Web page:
The synthesis and in vivo evaluation of chemically modified siRNAs that contain red-shifted internal azobenzene derivative spacers for selective and tunable photocontrol of activity without UV light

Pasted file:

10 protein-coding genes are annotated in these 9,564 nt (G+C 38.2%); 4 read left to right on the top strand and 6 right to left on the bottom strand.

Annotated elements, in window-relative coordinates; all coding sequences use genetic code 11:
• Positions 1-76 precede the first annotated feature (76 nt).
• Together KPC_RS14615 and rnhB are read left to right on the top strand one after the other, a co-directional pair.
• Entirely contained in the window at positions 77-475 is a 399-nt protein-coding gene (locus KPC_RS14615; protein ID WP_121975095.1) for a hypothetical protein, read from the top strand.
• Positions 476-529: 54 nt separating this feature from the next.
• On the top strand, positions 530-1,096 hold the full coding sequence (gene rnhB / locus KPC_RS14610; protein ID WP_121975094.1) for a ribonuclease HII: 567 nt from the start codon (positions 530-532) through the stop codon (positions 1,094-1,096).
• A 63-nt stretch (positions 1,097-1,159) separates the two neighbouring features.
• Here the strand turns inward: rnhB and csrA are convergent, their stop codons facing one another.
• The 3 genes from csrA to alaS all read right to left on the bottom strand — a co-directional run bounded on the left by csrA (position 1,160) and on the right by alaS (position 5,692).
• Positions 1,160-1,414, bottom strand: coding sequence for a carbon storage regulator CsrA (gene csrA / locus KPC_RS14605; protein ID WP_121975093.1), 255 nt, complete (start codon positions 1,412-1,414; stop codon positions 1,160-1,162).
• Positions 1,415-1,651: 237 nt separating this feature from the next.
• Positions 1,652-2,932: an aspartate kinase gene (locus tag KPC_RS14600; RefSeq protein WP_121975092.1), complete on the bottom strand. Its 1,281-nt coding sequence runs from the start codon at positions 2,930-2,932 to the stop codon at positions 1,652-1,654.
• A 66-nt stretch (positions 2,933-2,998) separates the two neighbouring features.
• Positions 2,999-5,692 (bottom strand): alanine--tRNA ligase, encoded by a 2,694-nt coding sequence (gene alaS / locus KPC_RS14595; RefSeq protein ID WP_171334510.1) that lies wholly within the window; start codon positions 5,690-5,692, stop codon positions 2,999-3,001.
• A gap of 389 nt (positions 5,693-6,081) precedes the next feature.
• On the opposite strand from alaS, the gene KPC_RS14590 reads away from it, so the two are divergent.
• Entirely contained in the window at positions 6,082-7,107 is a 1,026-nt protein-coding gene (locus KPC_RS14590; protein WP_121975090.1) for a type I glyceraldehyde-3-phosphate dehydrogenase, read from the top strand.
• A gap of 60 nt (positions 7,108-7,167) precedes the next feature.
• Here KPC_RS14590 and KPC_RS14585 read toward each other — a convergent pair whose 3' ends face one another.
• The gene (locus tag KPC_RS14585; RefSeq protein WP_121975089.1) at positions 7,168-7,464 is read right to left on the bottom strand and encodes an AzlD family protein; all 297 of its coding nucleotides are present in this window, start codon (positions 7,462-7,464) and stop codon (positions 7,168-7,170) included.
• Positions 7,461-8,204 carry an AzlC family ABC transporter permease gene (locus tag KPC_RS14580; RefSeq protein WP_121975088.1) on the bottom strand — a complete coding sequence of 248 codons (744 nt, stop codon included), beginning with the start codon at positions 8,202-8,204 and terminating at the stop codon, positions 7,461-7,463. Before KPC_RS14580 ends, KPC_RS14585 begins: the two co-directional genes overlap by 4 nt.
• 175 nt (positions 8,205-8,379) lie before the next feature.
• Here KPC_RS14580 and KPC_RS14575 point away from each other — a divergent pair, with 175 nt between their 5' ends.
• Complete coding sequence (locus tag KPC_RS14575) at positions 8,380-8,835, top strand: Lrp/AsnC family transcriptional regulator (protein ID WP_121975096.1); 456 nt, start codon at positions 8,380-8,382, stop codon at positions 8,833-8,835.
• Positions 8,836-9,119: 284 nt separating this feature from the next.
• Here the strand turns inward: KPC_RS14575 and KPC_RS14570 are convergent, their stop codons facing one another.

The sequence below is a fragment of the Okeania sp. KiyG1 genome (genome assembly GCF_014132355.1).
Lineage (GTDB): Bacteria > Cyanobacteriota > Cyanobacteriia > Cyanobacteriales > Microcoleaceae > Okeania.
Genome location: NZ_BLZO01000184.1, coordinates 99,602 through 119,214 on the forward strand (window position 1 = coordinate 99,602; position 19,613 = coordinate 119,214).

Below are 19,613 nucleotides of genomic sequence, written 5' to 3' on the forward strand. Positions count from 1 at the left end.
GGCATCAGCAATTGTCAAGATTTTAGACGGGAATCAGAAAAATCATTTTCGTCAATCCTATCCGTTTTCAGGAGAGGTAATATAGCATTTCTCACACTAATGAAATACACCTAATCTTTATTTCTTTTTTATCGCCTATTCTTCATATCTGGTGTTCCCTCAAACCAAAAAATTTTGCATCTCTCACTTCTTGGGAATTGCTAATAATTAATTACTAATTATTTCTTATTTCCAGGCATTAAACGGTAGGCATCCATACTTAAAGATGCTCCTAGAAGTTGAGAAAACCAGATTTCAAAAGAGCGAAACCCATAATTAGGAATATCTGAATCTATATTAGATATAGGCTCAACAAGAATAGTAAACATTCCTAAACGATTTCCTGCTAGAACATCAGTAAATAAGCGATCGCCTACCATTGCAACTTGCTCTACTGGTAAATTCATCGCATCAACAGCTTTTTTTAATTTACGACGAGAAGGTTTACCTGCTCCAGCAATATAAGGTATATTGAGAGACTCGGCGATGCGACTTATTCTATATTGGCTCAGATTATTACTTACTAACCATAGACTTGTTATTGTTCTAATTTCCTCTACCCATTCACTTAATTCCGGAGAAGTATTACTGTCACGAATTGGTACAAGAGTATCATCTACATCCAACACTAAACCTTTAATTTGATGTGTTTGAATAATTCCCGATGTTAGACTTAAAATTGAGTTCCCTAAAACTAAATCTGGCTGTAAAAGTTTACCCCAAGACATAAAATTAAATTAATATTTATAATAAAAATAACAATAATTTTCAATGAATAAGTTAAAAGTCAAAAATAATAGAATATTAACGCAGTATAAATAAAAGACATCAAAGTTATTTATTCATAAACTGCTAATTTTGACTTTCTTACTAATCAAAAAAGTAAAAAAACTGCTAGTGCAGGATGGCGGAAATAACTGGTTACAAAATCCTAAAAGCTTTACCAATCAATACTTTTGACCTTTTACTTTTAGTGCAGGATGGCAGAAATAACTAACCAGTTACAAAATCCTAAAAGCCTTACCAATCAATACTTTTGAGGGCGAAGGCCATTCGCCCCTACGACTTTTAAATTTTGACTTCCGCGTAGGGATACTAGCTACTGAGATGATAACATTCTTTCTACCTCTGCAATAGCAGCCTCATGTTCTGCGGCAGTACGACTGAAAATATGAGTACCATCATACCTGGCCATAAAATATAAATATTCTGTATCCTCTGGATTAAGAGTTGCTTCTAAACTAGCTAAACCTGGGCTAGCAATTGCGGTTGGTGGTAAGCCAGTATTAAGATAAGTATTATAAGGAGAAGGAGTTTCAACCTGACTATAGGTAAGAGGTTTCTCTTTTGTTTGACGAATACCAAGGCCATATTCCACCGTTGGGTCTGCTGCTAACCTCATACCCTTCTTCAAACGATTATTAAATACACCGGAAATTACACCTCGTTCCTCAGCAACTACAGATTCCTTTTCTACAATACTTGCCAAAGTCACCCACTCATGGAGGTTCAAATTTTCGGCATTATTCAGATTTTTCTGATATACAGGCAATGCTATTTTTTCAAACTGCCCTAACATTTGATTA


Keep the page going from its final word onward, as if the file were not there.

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Short interfering RNAs (siRNAs) are biopolymers that are used for post-transcriptional gene regulation and act as endogenous defenses against attack from viruses and dsRNA parasites. The siRNA field is making advances for use as pharmaceuticals and biomolecular research tools for the study of gene silencing in uncontrollably upregulated genes. Through chemical modification of the RNA structure, inherent limitations found in nature can be eliminated to make better pharmaceuticals and research tools. This dissertation investigated the incorporation of azobenzene derivative spacers into RNA backbones by replacing two base pairs. Several siRNAs were synthesized, and then characterized bio-physically through several means. After bio-physical characterization, these siRNAs were tested in vitro against firefly luciferase and endogenous BCL-2 to determine gene silencing efficacy, as well as nuclease resistance when azobenzenes were at the 3’ end of the passenger strand. The ability of these azobenzene siRNAs to be reversibly controlled with UV (ultraviolet) light after transfection into the cells was investigated. Next, utilization of tetra-halogenation at the ortho position on the azobenzene to red-shift the π→π* of the N=N double bond out of the UV portion of the electromagnetic spectrum into the visible region, allowing the siRNA to be inactivated with red light, which is less toxic and through constant exposure inactivates the siRNA for up to 24 h. Finally, we developed an ortho tetra-fluorinated azobenzene derivative to further improve the design of these siRNAs. This tetra-fluorinated derivative maintains the desirable red-shifting property of azobenzene, while having a greatly improved cis conformer half-life over the tetra-chlorinated azobenzene derivative. Furthermore, the tetra-fluorinated azobenzene containing siRNAs were able to remain inactive for up to 72 h with minimal green light exposure. These results in cell-based assays have shown that azobenzenes embedded within siRNAs are well tolerated in the RNA induced silencing complex (RISC). This introduces new functionality into the pathway through photo-switchable azobenzenes which can be controlled with light in real time. We further show that the properties of the siRNAs can be fine tuned through the use of different azobenzene derivatives, and can also show differences in nuclease resistance between the trans and cis isomers.